“Another Pint,Please”: The Battle To Save Britain’s Pubs:

The latest ‘Quarterly Beer Barometer’ issued by the British Beer & Pub Association (BBPA) indicates that beer drinking in the UK is in decline. Last year 10 billion pints (32 million barrels) were  consumed across the country – 2.2 million fewer pints per day than in 2007 and 4.4 million less per day compared to 1998. The market has fallen by 23% since 1979 and beer sales in pubs are now ” At their lowest since the Great Depression of the 1930’s”. These statistics appear to contradict Britain’s world-wide reputation for ‘binge drinking’ – exceeding in one session or night out the recommended weekly maximum of 21 units of alcohol, with the deliberate intention of becoming totally intoxicated.  In fact, the Danish are top of this particular European league table at 60% over the advocated limit and the British down in fourth place at 54%.

Benjamin Franklin (one of the USA’s ‘Founding Fathers) once declared  that “Beer is proof that God loves us and wants us to be happy”. According to the BBPA’s ‘A Wake Up For Westminster’ report on economic trends in the sector,  the UK Government does not share this somewhat benign view. Instead, successive health & safety legislation ( such as the ban on smoking in public places) and ‘discriminatory tax policies’ are “gradually destroying the industry”. Thirty-seven major British breweries have closed down in just twelve years, resulting 5,000 job losses. Examples in London are Youngs (Wandsworth:: 2006) and the 600-year-old Stag Brewery (Mortlake) where 200 workers will be made redundant in 2010 – a decision described by The Campaign For Real Ale (CAMRA) as a ” sad consequence of globalization”. Since 2007, 3,382 pubs have gone out of business and this total is now increasing by 36 every week (5 per day). The controversial ‘Sunday Times’ columnist, Jeremy Clarkson, attributes this partly to the Government’s attempts to persuade everyone to ‘drink responsibly’ and so reduce alcohol misuse. How , he asks, can pubs possibly expect to make a profit if they are required ” to display a sign asking customers to buy less? It’s madness”.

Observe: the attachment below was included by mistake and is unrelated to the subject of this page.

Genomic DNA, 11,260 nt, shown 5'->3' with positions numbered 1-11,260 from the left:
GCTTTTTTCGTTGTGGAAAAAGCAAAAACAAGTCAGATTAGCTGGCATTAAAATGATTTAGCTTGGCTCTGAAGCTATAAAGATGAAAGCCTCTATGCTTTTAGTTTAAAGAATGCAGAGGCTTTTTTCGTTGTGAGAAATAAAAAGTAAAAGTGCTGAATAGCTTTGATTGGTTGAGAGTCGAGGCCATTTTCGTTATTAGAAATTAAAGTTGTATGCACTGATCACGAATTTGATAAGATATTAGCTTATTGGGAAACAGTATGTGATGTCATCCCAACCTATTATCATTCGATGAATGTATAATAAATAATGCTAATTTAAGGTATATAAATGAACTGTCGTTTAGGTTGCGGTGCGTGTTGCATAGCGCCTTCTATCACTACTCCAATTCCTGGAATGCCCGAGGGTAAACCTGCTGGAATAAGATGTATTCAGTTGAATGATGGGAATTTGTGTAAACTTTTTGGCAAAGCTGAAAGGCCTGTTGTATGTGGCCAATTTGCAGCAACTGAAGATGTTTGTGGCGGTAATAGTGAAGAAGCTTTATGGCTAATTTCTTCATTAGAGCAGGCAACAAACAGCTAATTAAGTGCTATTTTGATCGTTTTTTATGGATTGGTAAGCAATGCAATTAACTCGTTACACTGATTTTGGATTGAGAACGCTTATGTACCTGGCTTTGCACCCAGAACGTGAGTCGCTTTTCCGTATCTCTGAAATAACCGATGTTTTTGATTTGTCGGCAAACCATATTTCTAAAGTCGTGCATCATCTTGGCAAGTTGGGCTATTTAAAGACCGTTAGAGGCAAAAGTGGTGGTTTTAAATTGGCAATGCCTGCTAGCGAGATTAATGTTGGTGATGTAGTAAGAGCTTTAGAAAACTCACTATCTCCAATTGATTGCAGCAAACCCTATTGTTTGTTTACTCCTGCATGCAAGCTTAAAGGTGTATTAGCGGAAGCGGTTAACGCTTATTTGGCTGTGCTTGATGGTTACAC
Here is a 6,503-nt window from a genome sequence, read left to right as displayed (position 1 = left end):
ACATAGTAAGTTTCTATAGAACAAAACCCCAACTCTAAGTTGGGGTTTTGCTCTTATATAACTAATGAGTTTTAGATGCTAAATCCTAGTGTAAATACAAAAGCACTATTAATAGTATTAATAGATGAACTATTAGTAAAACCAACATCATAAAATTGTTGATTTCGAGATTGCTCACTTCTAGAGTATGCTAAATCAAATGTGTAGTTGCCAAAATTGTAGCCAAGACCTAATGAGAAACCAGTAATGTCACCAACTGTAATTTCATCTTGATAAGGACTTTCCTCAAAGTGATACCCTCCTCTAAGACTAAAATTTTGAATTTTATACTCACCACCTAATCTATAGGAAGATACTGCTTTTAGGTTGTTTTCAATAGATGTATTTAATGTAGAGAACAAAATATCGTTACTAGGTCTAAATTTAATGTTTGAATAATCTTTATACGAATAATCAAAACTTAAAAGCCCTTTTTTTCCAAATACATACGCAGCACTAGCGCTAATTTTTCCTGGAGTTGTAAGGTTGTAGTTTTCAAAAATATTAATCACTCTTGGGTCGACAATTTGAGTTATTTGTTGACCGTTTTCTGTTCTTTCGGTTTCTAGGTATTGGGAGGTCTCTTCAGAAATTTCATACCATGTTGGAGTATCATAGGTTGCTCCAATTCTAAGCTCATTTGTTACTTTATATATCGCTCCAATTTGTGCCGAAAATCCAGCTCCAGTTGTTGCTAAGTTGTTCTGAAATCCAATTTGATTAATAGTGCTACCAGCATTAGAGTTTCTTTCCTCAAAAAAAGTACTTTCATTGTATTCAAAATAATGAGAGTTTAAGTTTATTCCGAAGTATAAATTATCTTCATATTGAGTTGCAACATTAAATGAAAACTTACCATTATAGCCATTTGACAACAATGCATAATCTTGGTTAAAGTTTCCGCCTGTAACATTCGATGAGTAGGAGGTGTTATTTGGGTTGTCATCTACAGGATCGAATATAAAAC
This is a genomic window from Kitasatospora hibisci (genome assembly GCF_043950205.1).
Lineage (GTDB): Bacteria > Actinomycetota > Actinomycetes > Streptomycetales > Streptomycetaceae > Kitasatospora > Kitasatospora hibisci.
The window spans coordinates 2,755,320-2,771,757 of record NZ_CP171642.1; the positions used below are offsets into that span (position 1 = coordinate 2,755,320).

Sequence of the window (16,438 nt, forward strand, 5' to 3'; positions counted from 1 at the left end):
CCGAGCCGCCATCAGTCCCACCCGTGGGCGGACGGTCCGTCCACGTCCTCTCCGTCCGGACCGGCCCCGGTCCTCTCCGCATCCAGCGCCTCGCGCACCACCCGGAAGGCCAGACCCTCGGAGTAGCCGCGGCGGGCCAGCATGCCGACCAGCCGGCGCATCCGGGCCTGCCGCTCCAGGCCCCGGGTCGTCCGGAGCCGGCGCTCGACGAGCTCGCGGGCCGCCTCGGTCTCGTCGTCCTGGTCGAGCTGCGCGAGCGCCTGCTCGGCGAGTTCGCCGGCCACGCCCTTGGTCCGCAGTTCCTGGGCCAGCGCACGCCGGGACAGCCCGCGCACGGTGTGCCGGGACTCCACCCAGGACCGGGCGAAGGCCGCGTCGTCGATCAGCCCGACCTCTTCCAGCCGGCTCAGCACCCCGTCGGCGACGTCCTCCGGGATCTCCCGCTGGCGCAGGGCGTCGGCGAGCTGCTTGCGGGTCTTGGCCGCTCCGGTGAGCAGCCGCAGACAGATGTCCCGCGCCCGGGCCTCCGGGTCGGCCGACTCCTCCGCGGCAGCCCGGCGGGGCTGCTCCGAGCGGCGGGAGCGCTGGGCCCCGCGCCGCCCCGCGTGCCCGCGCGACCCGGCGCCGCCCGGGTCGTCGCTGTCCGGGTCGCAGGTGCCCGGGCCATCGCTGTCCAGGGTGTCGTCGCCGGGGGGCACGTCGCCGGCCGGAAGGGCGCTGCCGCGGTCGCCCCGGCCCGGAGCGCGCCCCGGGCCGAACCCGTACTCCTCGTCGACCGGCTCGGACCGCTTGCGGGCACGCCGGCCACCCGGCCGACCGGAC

Proposed legislation could soon make it compulsory to specify the alcohol units on drinks menus and also provide a wider variation of glass sizes.  The BBPA is also fiercely critical of the 9% beer duty increase in the 2008 Budget and the ‘escalator ‘ system whereby an extra 40% tax will be added to beer prices by 2012. The Licensing Act  2003 (allowing bars to stay open 24 hours) has cost the industry £95 million in ‘transition expenditure’ and new laws on gambling, food hygiene and employment an additional £40 million. A new Police & Crime Bill currently being debated in Parliament will make the pubs accountable for antisocial behaviour arising from excessive drinking – and burden them with yet another bill of £300 million p.a. for red tape. An incensed BBPA believes that all these measures are undermining the many benefits their industry brings to the UK economy: More than 2 million pints of beer are exported each day to over 120 countries, generating £400 million in export revenues.  UK brewers support British farming by buying 40% of the malting barley crop and sustaining hop cultivation. Especially significant in the recession: 600,000 people are employed in brewing, distribution, pubs and bars.

Meanwhile, across the UK, enterprising  publicans have come up with their own  solutions to the ‘credit crunch’ and alternatives to looming bankruptcy. Since January, The Four Crosses Inn (at Cannock, Northern England) has been offering a £1 food menu. They are now serving 300 lunches a day instead of 30 and attracting mini-buses full of pensioners from nearby Wolverhampton. In parts of London, some pubs are  advertising a two-course meal (Mondays to Fridays only) for two people for a combined total of £6.99p. The licencee of the Windmill Pub in Derbyshire has tried running a chip shop, then a Post Office (which had to shut in November due to Government cutbacks) and now a hairdressing salon from her pub. The reward for her initiative has been an extra business rate demand from her local borough’s Valuation Office Agency. Diversification is taxable and thus provides no guarantee of survival.

 

 

 

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Filed under: Society | Posted on February 10th, 2009 by Colin D Gordon

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